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Cold War



  • Why George Kennan Thought He Failed His Biggest Challenge

    by Patrick Iber

    After urging the United States to firmly oppose the expansion of Soviet influence as a way of bringing the USSR's internal weaknesses to the forefront, Kennan grew disillusioned at the militarized tack later versions of "containment" took. A new book revisits and challenges canonical studies of the diplomatic thinker. 



  • The Ghosts of Kennan and Lessons of the Cold War

    by Frederik Logevall

    George Kennan was instrumental in defining the doctrine of containment, but later objected to the bellicosity undertaken in its name. Key parts of his intellectual journey have remained obscure; a new book tries to examine them and draw lessons for foreign policy today. 



  • Don Luce, Activist Against Vietnam War, Dies at 88

    Luce helped expose the torture and human rights abuses carried out by the government of South Vietnam, and campaigned against the war after being expelled from South Vietnam as an aid worker. 



  • From Solidarity to Shock Therapy: The AFL-CIO and the End of the Cold War

    by Jeff Schuhrke

    The AFL-CIO's leadership saw the emergence of the Polish Solidarity movement in 1980 as an opportunity to advance their anticommunist agenda. Did they also undermine the ability of a post-Soviet left to protect workers' interests against global capitalism? 



  • Understanding Colombia's Truth Commission Report after 60 Years of Civil Conflict

    by Rachel Nolan

    Colombia's armed conflict between government forces, leftist rebels, and paramilitary death squads is the world's longest continuous conflict. The nation's massive Truth Commission report undermines decades of official government narrative about the apportionment of blame for atrocities. 


  • Russians' Disapproval of Gorbachev Shouldn't Dominate How He is Remembered

    by Walter G. Moss

    The combination of post-Soviet hardship, resurgent nationalism, and the destructiveness of the Ukraine war have led many Americans to embrace Russians' dim view of Mikhail Gorbachev. A historian of Russia says the leader had his faults, but his furtherance of humane values has been underrated.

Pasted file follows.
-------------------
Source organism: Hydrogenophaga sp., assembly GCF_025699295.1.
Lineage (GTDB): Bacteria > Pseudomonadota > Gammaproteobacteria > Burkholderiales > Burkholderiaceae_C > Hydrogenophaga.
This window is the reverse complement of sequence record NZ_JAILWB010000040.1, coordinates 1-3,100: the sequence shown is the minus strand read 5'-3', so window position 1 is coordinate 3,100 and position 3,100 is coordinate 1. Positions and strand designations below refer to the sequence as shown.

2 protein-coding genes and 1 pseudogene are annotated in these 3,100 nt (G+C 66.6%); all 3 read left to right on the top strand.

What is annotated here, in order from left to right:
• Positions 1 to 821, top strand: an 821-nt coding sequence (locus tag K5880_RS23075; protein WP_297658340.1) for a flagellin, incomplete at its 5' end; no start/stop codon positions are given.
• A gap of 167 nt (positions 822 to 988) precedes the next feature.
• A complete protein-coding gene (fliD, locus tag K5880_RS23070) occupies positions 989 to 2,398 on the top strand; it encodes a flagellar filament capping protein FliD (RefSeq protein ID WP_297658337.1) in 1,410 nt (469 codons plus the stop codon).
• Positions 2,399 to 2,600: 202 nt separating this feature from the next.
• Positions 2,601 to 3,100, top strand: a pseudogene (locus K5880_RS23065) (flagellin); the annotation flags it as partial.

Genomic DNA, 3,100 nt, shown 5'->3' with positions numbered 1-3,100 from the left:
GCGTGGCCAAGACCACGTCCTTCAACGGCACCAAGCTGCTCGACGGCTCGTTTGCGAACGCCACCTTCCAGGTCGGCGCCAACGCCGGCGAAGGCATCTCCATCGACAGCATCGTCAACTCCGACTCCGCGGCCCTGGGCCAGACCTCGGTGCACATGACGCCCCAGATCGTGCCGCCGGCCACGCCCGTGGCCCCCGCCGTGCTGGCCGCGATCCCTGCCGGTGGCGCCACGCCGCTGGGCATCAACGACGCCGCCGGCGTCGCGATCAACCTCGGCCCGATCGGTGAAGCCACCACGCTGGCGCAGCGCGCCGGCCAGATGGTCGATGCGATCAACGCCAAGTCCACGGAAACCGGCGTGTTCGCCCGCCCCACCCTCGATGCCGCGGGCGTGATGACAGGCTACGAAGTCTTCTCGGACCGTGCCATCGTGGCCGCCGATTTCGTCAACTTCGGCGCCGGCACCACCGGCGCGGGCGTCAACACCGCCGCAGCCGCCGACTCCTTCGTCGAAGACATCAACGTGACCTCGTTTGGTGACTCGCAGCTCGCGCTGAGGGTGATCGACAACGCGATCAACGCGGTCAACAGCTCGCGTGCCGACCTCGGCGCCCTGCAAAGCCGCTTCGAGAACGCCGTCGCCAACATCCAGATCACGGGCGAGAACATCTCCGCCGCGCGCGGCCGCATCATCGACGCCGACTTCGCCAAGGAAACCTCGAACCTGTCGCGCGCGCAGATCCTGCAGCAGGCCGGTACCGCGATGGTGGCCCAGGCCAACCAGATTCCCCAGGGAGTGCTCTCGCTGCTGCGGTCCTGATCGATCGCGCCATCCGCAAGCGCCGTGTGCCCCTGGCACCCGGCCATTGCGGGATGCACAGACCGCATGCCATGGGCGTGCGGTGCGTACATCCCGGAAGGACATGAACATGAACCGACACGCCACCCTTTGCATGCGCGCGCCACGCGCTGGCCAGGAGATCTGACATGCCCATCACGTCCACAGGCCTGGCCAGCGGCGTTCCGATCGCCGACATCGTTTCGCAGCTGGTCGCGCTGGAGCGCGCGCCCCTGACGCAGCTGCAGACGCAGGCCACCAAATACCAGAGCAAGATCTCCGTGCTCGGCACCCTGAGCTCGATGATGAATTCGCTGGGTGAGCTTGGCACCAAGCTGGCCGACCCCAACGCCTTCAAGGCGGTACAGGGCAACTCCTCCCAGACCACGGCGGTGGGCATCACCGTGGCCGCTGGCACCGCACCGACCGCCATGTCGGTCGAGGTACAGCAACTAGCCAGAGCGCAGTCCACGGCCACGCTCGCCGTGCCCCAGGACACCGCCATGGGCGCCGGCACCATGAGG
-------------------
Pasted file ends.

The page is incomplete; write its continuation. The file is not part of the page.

• Gorbachev Became a Hero to the West Through Massive Failure

    by Erik Loomis

    Americans need to evaluate Gorbachev outside of their own nationalist perspective, despite feeling that the end of the Cold War was a good thing. The people he affected most see him as a failure. 



  • Gorbachev Never Understood What He Set in Motion

    by Anne Applebaum

    Sometimes seen as a visionary reformer, Gorbachev may have started the USSR's economic death spiral by restricting the sale of vodka to increase worker productivity. 



  • Gorbachev's Greatness Was in His Failure

    by Tom Nichols

    Gorbachev's personal decency made him the wrong man for his chosen task of saving Soviet Communism from collapse; today his reputation is far higher in the west than in the former USSR. 



  • Gorbachev's Vacuum: His Legacy and Russia's Wars

    by Michael Kimmage

    The last Soviet leader failed to intuit the ultimate consequences of the changes he unleashed, from the collapse of the USSR to the revival of Russian imperialsm. 



  • At 75, the CIA is Back to Battling the Kremlin

    The common objectives and concerns that engaged the Central Intelligence Agency at its 1947 founding are familiar to the intelligence community today, showing the continuity of American involvement in other nations' affairs. 


  • Is Biden Prepared to Adopt a Truly Progressive Foreign Policy?

    by Leon Fink

    Protecting the so-called Liberal World Order these days puts great emphasis on preserving “order” but very little on what “liberal” can or should mean. The administration risks fumbling an opportunity to connect with new foreign leadership on labor, environment, immigration, and other issues beyond security and the drug war.